CLA warns dog owners to be more responsible around livestock

16 April 2019

As the Easter bank holiday approaches, the CLA is urging dog owners to ensure their pets are under complete control around livestock to avoid the risk of sheep being injured or killed during lambing season.

Fleeing from dogs causes sheep significant stress resulting in, particularly at this time of year, the miscarrying of lambs and in severe cases the animal will die. There is also huge risk of injury with the animal trying to escape through fences and field boundaries.

Sheep do not cope well with stressful situations and can even die from shock days after the event. It can also have a devastating impact on the owners with veterinary costs and seeing their animals suffer.

Ann Maidment, CLA South West Acting Director said: “I would encourage owners to keep their dogs on a lead when walking through livestock and to always stick to public rights of ways. It is the owner’s responsibility to keep their dog under close control, and you should ensure that you know exactly where your dog is at all times.

“We are hearing the same excuses again and again, and the time has come for dog owners to act responsibly or face the consequences. Livestock worrying is a criminal offence with the penalty being up to 6 months imprisonment and/or a fine of up to £1000. If your dog chases livestock – you are committing a crime.”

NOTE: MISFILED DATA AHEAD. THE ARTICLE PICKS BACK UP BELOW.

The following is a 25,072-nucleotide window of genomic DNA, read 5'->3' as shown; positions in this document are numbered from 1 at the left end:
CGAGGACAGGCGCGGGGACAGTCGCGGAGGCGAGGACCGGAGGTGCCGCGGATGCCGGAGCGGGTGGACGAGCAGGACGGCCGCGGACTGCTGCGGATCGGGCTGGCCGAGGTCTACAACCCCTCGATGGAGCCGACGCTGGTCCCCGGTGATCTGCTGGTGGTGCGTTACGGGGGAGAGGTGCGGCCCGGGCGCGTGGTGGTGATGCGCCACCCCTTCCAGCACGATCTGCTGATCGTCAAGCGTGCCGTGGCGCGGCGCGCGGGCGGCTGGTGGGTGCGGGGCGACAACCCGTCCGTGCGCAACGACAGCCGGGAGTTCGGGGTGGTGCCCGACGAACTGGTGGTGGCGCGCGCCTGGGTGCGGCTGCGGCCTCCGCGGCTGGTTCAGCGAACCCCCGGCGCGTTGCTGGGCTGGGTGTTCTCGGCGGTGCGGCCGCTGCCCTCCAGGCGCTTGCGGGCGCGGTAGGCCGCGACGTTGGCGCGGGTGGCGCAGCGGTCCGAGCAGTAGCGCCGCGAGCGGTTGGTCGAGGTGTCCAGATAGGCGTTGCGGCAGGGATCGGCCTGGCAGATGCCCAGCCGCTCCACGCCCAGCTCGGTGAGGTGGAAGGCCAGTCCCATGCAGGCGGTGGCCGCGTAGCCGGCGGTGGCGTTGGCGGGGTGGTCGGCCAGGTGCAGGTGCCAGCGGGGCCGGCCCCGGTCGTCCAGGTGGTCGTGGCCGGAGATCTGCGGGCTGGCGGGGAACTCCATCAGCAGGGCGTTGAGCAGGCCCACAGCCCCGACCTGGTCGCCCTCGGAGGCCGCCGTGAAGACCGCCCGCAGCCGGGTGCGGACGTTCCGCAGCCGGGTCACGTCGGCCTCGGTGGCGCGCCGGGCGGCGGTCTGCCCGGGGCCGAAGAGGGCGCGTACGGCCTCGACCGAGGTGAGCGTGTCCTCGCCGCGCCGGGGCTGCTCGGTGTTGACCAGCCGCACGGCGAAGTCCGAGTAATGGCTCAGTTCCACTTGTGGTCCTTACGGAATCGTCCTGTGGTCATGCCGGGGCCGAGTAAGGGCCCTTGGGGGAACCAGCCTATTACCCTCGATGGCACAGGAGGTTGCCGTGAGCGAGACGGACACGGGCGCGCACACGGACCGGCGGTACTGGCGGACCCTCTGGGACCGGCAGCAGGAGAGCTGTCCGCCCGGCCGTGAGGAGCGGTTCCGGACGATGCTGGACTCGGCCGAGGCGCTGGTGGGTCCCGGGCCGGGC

The response from dog owners is often that the dog has “never done something like this before” – All dogs have the instinct to chase, even if they are usually obedient and good around other animals.

A few simple measures can help eliminate the risk of prosecution for the dog owner and unnecessary harm to livestock.

It is important that every instance of livestock worrying is reported to the police. Where a dog is in the act of worrying livestock and there is, or is likely to be, serious damage to those livestock, call police on 999. Alternatively, dial 101 to report an incident where the dogs are no longer present after an attack or to report problem dog behaviour. Photographs and videos of the worrying incident and/or the damage it caused can be extremely useful.